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Visby Day: As Reports By Johnathan Ishmael

Posted: Wed, Jul 24, 2013


Arrival to Visby came late in the evening. With running lights on and an exhausted crew, from the rolling and the pounding of a rough passage, there was great relief upon entering the breakwater, particularly to those who had a less than a pleasant crossing. Those that had a good crossing, had to be woken to man lines and fenders.

We tied up starboard side to, just on the edge of the inner harbor. After shutting everything down, Travis made quick order of a stir-fry dinner, which for some, was the only source of food that went in the normal direction all day. Not lacking for energy, Johnathan and Thomas dared a quick recon of the marina in the inner harbor of Visby. They found only one establishment open, complete with a rather sad plastic palm tree and a left-handed guitar player who played only slightly better than a karaoke singer with a sore throat. But they endured, and watched not less than fifty converse tennis shoe wearing Swedes fist pump to improvised Bryan Adams songs. Unsurprisingly, Tom and Johnathan were home early.

The next morning, which began at the crack of 9AM started with tours of the city by the crew, while Travis stayed behind for yet another Office Day. Jon and Sara, somehow still craving old historical memorabilia, went on to explore the numerous churches, ruins and the museum. Visibly offers a unique experience as it exemplifies urban design of the medieval era. The city, once the main port for import and export, bristled with commerce from ports in the Baltic and beyond. As a result, the main city was fortified to protect not only the people, but also the value of goods inside. Therefore, an ominous wall, constructed circa 1300AD, surrounds the old city to this day and is a reminder to how vulnerable points of commerce were to invasion. Within the walls, old churches, cemeteries and houses line narrow cobble stoned roads, often very narrow and steep. Similar to what is found on a hiking trail, the roads follow what must have been switchbacks to ascend the slope at a more gently angle, or rather, to slow down on what could be a rapid descent if wagon brakes failed. Most of the wall is still intact, thought over the centuries, Visibly suffered through invasion after invasion, whether by the Germans, Danes, Vikings or pirates, it often went through decades of being occupied.

Today, most of the architecture appears original and significant restorations have ensued or are in progress. There are stone archways and small narrow doors seemingly made for hobbits or trolls with small gardens behind wrought iron gates. Most of the buildings are now used for shops and cafes. A few boutique hotels occupy prime courtyard space and there is a nice restaurant that is built into the wall itself. Inside the city walls tourists can find handmade woolen goods and antiques, not to mention the full range of street food and patio taverns for the parched walker. It is all very nice, clean and scenic. Because it is limited to foot traffic in most places and vehicle traffic is rare on the narrow side streets, there is a constant hum of people walking and biking.

Thomas and Johnathan, having had their fill of old stuff, proceeded to go on an ice cream tasting tour of Visby by rental bike. They are happy to report that man can, alone, live on ice cream in Visby. Ice cream is to Visby what coffee is to Seattle, and no scoop was left unturned. Certainly, ice cream consumption is a local sport. During one particular sugar high, they set off along the seafront road where they found a large group of Swedes fist pumping in an outdoor concert that happens everyday after people get off the beach. A few miles down the road, still high on sugar they found a campground full of camper vans with beachfront property. The Swedes certainly know how to enjoy the few days of reasonable weather gifted to them in the summer. Feeling a little low on sugar, they raced back to turn in their bikes and enjoy a fine meal prepared by Jon.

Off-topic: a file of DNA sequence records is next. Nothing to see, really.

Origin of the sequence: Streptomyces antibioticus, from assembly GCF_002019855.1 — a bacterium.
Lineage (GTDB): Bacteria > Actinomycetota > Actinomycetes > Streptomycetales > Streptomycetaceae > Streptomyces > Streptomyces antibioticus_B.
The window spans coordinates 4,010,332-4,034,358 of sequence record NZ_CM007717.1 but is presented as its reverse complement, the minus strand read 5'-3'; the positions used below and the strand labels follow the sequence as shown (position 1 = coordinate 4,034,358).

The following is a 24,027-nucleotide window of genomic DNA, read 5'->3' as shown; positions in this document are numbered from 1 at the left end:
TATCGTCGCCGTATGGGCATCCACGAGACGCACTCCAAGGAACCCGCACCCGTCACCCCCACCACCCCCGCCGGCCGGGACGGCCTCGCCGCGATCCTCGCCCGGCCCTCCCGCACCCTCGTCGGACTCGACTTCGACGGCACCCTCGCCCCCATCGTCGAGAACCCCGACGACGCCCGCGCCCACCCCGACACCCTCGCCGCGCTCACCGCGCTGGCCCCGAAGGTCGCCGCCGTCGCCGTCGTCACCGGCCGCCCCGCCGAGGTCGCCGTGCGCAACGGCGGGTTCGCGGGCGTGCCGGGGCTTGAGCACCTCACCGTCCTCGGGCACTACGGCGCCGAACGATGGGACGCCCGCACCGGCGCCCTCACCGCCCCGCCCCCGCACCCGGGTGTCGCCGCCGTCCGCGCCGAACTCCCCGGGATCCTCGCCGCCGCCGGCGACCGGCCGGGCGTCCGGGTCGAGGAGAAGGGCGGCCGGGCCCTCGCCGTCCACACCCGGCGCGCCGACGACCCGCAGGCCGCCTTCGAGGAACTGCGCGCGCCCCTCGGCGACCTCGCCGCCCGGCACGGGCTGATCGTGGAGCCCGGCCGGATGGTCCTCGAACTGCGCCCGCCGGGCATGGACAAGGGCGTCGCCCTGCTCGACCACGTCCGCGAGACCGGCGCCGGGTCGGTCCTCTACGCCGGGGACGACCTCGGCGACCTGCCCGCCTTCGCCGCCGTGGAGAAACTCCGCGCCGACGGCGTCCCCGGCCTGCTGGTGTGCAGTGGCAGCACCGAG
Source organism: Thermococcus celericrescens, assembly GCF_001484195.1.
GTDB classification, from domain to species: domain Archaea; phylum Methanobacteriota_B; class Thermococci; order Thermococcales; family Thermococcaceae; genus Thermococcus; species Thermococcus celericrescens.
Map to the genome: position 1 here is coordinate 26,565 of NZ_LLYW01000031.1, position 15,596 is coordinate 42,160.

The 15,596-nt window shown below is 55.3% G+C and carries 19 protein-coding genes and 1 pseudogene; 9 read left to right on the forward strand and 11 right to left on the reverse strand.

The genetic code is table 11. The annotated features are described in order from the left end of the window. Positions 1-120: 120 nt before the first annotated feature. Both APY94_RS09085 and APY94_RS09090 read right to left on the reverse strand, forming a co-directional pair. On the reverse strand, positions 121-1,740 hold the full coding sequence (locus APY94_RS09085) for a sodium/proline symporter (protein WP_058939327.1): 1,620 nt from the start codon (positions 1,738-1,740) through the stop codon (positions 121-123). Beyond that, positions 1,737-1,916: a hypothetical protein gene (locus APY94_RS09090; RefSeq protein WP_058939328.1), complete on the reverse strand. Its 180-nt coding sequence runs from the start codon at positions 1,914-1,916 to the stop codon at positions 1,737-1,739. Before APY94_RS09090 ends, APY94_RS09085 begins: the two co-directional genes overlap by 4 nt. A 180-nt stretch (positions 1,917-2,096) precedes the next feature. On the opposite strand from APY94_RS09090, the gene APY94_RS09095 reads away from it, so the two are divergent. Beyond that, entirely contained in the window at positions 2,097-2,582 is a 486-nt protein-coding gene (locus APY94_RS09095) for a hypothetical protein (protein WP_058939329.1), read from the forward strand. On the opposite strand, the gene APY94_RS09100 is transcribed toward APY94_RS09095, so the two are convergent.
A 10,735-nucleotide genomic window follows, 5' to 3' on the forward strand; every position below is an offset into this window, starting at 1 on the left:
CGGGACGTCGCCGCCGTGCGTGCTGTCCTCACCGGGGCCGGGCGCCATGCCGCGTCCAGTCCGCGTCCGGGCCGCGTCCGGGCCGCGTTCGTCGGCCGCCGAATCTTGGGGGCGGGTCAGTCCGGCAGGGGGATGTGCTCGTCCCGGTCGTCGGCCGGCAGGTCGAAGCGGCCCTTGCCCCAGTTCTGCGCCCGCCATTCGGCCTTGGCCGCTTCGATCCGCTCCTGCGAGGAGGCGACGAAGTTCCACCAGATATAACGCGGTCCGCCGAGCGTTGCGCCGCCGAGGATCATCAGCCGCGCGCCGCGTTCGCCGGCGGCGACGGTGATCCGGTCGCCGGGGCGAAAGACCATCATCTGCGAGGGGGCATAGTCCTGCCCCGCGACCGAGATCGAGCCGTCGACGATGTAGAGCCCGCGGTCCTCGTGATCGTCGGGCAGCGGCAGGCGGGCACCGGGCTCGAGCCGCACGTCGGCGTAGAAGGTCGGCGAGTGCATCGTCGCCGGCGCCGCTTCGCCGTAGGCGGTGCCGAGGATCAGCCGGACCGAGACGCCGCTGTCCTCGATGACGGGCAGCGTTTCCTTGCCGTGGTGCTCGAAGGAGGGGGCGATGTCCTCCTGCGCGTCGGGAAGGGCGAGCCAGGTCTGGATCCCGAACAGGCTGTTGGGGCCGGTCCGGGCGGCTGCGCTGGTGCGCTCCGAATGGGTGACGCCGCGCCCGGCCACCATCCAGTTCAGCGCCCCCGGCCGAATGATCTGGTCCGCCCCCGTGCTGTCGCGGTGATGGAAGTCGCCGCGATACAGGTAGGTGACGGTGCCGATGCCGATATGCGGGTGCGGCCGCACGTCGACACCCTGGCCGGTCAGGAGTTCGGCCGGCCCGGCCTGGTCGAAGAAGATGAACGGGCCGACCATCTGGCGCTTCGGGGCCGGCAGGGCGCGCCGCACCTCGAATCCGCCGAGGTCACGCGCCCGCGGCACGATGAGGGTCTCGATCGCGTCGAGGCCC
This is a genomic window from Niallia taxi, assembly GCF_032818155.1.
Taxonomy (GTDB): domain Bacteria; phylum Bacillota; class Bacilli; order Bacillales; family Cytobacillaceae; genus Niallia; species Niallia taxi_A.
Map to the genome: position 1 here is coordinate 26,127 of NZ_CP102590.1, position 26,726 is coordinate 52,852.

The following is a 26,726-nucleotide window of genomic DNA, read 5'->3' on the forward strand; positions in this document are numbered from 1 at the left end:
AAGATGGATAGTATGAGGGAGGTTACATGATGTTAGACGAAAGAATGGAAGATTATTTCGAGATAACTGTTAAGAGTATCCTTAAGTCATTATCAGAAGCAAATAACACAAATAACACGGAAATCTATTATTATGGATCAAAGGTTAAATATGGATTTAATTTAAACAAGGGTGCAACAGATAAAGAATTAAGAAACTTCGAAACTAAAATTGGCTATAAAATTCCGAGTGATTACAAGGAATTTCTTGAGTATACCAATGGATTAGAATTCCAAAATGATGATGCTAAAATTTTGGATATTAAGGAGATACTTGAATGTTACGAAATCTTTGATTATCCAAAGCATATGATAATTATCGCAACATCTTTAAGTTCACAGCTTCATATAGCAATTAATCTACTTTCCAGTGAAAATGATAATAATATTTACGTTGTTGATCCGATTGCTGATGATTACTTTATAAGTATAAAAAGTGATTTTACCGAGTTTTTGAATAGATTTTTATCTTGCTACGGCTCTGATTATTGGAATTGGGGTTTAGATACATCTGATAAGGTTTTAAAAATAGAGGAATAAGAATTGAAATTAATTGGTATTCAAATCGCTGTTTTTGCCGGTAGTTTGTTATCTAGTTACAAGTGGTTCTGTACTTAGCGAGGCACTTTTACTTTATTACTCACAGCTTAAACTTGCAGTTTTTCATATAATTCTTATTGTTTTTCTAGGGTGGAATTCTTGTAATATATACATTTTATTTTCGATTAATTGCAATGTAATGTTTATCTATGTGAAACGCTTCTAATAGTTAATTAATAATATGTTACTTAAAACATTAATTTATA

Dinner complete, and tales of the day shared, the group trekked up the hill to attend a show they heard about earlier in the day from a man walking about on stilts, promoting the event.

The Fire Show, as it was hailed by a dreadlocked gentleman dressed like a jester, is held in another one of the many ancient churches located inside the walls of World Heritage Site that is Visby. Being inside the ancient church was amazing in itself, arches and buttresses reached into the evening light as the twilight glow shown through the slits where stained glassed once were.

The show itself is good. Lots of fire, twirling batons with flames, juggled fire sticks and flaming balls were thrown, tossed, dropped, handed off and exploded for the next forty minutes. A man who had been spitting fire out of mouth for 5yrs longer than he should have, offered background sound effects while telling the story of Myth of Fire in Swedish, set to a gothic sounding techno soundtrack.

After the show, we sauntered back to the boat, stopping to gawk at S/Y Felicita West, a 210ft private sailboat that arrived earlier. The marina was mainly filled with small sailboats full of vacationing families. The powerboat contingent was against the seawall and showed off accents lights and pumped techno music as the evening deepened.

We boarded M/V Andromeda and promptly fired up the main engine and made for sea. Another night passage to avoid burning any more daylight than necessary, as we headed north, to return to the Stockholm Archipelago to continue our underwater archeology and scuba adventures.

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